The Extreme Series is where you are going to start getting your butt handed to you in a lot of GT5 race courses. For the Like the Wind, NASCAR Series, and several other races you won't have the right car to win. It’s not that you couldn't win with the cars you have, but that Bob can't win with the cars you have. Slipstreaming is important, and Bob just can't do it like a player can. Concentrate on the Schwarzwald League B, European Championship, American Championship, and the Dream Car Championship for now. The Dream Car Championship is your real money-maker, giving you over $800K per gold cup, although the American Championship can net you close to 100K every 15 minutes. For both of these it’s recommended you get the Gran Turismo Ford GT LM Spec II Test Car from the Dealership. Once you are winning regularly in the Dream Car Championship, you can play around with the different cars and see what works best for you in the races you haven't won yet.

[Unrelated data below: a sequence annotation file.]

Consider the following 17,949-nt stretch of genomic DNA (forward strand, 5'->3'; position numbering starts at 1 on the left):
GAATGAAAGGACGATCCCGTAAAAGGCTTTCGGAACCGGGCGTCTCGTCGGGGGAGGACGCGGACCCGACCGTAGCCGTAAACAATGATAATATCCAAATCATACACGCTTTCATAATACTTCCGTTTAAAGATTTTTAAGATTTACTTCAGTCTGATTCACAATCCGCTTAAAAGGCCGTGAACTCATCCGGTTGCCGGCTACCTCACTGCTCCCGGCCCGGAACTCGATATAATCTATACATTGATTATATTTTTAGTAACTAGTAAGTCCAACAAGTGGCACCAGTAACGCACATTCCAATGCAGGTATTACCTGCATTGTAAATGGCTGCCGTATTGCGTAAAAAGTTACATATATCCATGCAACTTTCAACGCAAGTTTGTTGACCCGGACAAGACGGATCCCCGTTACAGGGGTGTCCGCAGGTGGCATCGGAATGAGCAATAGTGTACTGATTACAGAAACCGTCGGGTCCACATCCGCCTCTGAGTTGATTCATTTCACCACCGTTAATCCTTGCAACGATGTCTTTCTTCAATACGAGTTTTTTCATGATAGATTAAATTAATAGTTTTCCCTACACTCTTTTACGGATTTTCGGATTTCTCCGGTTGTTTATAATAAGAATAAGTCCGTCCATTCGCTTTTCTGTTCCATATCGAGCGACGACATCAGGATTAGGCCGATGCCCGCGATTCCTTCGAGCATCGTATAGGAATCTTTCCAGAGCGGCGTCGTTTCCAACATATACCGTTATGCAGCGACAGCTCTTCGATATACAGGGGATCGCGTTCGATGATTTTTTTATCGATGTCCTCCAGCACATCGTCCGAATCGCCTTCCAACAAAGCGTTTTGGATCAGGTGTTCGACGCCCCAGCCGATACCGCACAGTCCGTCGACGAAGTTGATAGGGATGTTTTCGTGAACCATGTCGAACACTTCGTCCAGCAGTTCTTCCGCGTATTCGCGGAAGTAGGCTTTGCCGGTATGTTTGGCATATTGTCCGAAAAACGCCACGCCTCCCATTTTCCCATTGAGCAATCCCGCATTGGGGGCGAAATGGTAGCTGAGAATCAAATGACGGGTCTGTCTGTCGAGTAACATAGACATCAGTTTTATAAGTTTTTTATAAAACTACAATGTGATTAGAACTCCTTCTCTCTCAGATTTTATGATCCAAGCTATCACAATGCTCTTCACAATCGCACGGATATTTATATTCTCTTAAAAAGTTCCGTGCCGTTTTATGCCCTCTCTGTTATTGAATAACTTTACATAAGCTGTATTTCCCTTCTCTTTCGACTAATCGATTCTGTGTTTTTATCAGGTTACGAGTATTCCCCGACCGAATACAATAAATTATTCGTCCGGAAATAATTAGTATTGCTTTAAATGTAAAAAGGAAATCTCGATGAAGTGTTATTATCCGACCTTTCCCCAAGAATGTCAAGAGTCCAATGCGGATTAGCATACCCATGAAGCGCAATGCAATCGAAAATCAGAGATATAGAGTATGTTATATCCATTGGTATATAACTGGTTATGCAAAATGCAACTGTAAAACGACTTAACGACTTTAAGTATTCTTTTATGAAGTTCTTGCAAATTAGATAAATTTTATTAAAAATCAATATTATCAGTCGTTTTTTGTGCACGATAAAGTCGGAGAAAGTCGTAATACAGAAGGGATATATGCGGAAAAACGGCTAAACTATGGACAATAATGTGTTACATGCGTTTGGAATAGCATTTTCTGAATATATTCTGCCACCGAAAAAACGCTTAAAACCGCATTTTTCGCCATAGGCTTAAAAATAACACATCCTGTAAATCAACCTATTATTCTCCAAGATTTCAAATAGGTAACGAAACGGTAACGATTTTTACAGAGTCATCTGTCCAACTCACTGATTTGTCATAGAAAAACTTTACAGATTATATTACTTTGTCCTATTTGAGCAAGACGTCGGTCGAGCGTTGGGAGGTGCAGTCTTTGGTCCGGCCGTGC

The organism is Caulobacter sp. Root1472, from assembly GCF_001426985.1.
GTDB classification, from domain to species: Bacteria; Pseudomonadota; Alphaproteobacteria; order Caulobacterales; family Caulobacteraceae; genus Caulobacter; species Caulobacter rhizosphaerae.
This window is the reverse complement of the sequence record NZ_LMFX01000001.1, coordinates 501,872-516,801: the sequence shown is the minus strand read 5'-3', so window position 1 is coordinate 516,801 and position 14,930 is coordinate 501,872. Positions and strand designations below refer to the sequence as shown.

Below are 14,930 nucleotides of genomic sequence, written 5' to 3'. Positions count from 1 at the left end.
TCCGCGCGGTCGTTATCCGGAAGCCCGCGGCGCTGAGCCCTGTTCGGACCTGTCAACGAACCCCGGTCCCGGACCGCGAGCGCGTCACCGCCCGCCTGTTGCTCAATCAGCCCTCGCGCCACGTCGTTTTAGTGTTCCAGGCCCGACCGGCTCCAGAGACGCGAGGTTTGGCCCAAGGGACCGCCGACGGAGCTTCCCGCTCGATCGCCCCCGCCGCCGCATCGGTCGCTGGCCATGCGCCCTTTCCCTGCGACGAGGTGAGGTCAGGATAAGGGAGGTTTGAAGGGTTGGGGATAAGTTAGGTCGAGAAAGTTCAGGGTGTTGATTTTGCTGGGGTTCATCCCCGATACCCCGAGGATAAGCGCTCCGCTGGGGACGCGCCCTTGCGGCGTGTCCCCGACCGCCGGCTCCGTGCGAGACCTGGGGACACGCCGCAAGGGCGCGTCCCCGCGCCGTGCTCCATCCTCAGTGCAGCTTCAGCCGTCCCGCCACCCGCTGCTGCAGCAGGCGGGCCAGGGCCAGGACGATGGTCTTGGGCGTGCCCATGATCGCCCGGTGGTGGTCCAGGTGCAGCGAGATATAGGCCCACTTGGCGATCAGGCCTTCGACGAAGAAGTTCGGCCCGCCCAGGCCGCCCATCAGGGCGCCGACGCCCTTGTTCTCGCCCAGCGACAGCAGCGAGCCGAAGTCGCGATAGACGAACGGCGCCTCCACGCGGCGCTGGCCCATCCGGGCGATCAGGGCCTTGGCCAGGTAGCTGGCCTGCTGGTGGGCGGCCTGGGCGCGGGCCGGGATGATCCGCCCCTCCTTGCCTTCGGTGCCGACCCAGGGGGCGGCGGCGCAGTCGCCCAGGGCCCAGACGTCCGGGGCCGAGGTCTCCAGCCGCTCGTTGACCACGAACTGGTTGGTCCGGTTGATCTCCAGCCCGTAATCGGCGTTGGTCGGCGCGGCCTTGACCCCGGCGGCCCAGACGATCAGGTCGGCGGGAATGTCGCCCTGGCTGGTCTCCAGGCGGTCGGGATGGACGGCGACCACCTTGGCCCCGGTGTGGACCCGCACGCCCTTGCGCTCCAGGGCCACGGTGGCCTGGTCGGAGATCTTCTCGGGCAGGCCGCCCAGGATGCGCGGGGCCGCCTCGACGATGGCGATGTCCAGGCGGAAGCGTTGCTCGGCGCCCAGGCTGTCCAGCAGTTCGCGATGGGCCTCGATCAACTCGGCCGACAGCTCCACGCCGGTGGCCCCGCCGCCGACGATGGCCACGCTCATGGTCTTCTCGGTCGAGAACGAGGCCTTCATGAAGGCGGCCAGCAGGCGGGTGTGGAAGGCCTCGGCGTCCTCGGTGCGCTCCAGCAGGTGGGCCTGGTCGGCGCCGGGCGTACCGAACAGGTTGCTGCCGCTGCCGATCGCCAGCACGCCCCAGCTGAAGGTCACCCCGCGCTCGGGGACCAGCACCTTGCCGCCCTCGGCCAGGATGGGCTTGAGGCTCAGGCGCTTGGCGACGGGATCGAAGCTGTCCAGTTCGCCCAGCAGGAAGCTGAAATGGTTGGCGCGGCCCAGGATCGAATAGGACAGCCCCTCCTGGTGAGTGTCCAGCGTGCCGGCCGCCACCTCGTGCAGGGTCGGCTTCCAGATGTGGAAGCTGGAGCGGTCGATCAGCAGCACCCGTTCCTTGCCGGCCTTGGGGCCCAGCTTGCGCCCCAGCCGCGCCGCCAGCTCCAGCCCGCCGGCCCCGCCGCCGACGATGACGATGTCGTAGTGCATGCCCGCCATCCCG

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There are a great many different styles for tuning, and you should keep in mind that in GT5 tuning will differ greatly depending on the type of vehicle that you are driving. For instance, if you are driving an MR type vehicle like the Pagani Zonda R '09, you might set your Toe Angle at 0.00 in front, and -.85 in back. An FR vehicle like you find in NASCAR is completely different... you'd likely want a -0.10 on front and 0.30 in back. These small tweeks will make sure that you'll be able to take turns better. In NASCAR the difference is so pronounced that you can have a 10-second gap ahead of the pack with one setup, and be struggling to be at the back of the pack and having spent tires with the other.